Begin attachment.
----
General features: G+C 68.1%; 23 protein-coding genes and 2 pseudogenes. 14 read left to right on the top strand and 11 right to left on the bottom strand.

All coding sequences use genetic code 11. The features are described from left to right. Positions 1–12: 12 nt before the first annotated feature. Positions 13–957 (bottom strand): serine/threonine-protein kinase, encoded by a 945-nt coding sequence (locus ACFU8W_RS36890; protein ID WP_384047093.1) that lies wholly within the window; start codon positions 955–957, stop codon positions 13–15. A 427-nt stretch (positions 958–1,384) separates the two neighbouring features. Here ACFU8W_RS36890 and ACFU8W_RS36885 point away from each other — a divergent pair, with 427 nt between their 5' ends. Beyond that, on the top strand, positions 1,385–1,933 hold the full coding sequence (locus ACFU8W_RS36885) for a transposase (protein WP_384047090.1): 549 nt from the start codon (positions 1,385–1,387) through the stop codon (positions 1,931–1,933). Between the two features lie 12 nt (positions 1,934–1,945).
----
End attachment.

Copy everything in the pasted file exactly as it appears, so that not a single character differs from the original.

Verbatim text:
General features: G+C 68.1%; 23 protein-coding genes and 2 pseudogenes. 14 read left to right on the top strand and 11 right to left on the bottom strand.

All coding sequences use genetic code 11. The features are described from left to right. Positions 1–12: 12 nt before the first annotated feature. Positions 13–957 (bottom strand): serine/threonine-protein kinase, encoded by a 945-nt coding sequence (locus ACFU8W_RS36890; protein ID WP_384047093.1) that lies wholly within the window; start codon positions 955–957, stop codon positions 13–15. A 427-nt stretch (positions 958–1,384) separates the two neighbouring features. Here ACFU8W_RS36890 and ACFU8W_RS36885 point away from each other — a divergent pair, with 427 nt between their 5' ends. Beyond that, on the top strand, positions 1,385–1,933 hold the full coding sequence (locus ACFU8W_RS36885) for a transposase (protein WP_384047090.1): 549 nt from the start codon (positions 1,385–1,387) through the stop codon (positions 1,931–1,933). Between the two features lie 12 nt (positions 1,934–1,945).